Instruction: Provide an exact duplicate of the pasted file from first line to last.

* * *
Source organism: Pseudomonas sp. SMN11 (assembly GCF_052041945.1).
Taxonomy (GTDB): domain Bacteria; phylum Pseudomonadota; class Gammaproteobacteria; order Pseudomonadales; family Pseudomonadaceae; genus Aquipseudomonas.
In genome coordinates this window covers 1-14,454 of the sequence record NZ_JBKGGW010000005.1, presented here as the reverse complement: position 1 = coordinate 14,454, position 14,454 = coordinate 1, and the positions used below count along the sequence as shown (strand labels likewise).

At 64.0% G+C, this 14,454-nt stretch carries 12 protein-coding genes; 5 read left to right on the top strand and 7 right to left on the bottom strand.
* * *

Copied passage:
Source organism: Pseudomonas sp. SMN11 (assembly GCF_052041945.1).
Taxonomy (GTDB): domain Bacteria; phylum Pseudomonadota; class Gammaproteobacteria; order Pseudomonadales; family Pseudomonadaceae; genus Aquipseudomonas.
In genome coordinates this window covers 1-14,454 of the sequence record NZ_JBKGGW010000005.1, presented here as the reverse complement: position 1 = coordinate 14,454, position 14,454 = coordinate 1, and the positions used below count along the sequence as shown (strand labels likewise).

At 64.0% G+C, this 14,454-nt stretch carries 12 protein-coding genes; 5 read left to right on the top strand and 7 right to left on the bottom strand.